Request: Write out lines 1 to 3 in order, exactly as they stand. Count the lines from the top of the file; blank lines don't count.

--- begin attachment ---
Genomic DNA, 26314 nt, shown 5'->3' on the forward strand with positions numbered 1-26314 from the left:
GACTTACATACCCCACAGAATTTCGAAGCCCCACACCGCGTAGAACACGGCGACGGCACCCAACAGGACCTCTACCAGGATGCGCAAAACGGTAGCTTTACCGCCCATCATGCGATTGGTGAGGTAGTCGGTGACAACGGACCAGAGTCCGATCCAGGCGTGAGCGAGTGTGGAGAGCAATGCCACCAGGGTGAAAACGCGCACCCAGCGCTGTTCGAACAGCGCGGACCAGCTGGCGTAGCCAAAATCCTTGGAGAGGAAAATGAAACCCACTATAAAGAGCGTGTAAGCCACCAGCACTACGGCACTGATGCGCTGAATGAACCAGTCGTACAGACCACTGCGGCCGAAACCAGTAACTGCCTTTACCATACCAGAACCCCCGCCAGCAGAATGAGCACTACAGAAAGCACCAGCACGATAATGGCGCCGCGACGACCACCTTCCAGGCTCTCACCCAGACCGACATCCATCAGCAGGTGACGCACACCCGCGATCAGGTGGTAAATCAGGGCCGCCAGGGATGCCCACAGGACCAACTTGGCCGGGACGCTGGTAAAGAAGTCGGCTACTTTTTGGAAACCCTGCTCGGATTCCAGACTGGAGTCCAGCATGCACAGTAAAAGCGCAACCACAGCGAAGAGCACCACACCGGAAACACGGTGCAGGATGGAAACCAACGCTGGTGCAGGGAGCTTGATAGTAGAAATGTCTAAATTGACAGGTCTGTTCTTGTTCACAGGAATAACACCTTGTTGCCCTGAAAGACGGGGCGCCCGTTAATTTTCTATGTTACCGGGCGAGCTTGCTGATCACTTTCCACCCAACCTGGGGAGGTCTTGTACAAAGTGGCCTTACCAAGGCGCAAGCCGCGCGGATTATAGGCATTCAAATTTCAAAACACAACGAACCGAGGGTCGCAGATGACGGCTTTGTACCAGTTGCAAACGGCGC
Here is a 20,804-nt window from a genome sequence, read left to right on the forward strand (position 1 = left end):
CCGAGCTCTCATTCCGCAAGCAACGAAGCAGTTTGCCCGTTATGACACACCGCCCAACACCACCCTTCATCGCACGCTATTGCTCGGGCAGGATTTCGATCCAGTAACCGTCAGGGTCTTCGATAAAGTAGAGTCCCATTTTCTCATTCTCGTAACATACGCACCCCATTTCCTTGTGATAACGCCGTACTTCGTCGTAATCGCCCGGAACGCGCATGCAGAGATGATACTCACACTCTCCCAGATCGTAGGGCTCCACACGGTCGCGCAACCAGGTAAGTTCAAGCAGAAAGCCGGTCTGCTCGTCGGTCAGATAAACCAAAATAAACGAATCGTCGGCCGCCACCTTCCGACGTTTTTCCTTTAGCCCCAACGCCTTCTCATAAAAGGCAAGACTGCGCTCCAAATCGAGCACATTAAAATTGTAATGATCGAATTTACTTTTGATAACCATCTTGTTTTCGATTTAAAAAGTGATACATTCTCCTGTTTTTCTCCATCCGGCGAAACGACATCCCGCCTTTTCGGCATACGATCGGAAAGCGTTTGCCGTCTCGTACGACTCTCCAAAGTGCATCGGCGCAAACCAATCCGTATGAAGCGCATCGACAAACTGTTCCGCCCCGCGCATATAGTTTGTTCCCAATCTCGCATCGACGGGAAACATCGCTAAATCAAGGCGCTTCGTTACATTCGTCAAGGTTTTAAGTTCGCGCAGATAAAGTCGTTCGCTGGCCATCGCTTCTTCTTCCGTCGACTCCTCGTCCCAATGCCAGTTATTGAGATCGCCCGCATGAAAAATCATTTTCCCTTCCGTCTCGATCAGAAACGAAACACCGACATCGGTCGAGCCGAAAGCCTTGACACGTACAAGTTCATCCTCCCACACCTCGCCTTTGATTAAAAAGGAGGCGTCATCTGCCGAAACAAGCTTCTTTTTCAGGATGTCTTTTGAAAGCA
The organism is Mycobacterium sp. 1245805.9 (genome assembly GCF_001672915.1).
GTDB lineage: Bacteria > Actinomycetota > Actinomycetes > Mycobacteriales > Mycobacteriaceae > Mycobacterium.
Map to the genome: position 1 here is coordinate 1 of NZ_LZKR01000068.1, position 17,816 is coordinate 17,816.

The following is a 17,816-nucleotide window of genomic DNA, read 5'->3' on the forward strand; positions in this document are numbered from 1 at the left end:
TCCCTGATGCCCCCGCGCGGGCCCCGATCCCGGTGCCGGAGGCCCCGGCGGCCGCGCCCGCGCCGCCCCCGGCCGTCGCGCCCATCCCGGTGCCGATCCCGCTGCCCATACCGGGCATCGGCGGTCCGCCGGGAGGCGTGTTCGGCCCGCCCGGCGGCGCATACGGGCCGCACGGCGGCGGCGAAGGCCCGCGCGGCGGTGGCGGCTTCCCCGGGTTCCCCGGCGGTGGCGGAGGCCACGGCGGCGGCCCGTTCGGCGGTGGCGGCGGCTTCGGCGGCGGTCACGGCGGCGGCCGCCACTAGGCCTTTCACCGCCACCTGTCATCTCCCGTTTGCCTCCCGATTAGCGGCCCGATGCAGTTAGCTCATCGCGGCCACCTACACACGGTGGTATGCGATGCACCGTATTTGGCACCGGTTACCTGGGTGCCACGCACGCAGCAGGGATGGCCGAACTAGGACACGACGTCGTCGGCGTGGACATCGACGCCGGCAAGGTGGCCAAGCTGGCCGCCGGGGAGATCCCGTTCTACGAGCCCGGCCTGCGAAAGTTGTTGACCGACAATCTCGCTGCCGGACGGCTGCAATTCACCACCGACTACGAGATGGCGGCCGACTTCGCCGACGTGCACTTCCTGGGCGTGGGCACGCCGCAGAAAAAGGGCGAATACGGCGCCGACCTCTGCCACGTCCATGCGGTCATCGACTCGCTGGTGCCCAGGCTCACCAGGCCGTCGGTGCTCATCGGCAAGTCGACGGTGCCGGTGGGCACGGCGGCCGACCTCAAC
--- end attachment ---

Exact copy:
Genomic DNA, 26314 nt, shown 5'->3' on the forward strand with positions numbered 1-26314 from the left:
GACTTACATACCCCACAGAATTTCGAAGCCCCACACCGCGTAGAACACGGCGACGGCACCCAACAGGACCTCTACCAGGATGCGCAAAACGGTAGCTTTACCGCCCATCATGCGATTGGTGAGGTAGTCGGTGACAACGGACCAGAGTCCGATCCAGGCGTGAGCGAGTGTGGAGAGCAATGCCACCAGGGTGAAAACGCGCACCCAGCGCTGTTCGAACAGCGCGGACCAGCTGGCGTAGCCAAAATCCTTGGAGAGGAAAATGAAACCCACTATAAAGAGCGTGTAAGCCACCAGCACTACGGCACTGATGCGCTGAATGAACCAGTCGTACAGACCACTGCGGCCGAAACCAGTAACTGCCTTTACCATACCAGAACCCCCGCCAGCAGAATGAGCACTACAGAAAGCACCAGCACGATAATGGCGCCGCGACGACCACCTTCCAGGCTCTCACCCAGACCGACATCCATCAGCAGGTGACGCACACCCGCGATCAGGTGGTAAATCAGGGCCGCCAGGGATGCCCACAGGACCAACTTGGCCGGGACGCTGGTAAAGAAGTCGGCTACTTTTTGGAAACCCTGCTCGGATTCCAGACTGGAGTCCAGCATGCACAGTAAAAGCGCAACCACAGCGAAGAGCACCACACCGGAAACACGGTGCAGGATGGAAACCAACGCTGGTGCAGGGAGCTTGATAGTAGAAATGTCTAAATTGACAGGTCTGTTCTTGTTCACAGGAATAACACCTTGTTGCCCTGAAAGACGGGGCGCCCGTTAATTTTCTATGTTACCGGGCGAGCTTGCTGATCACTTTCCACCCAACCTGGGGAGGTCTTGTACAAAGTGGCCTTACCAAGGCGCAAGCCGCGCGGATTATAGGCATTCAAATTTCAAAACACAACGAACCGAGGGTCGCAGATGACGGCTTTGTACCAGTTGCAAACGGCGC
Here is a 20,804-nt window from a genome sequence, read left to right on the forward strand (position 1 = left end):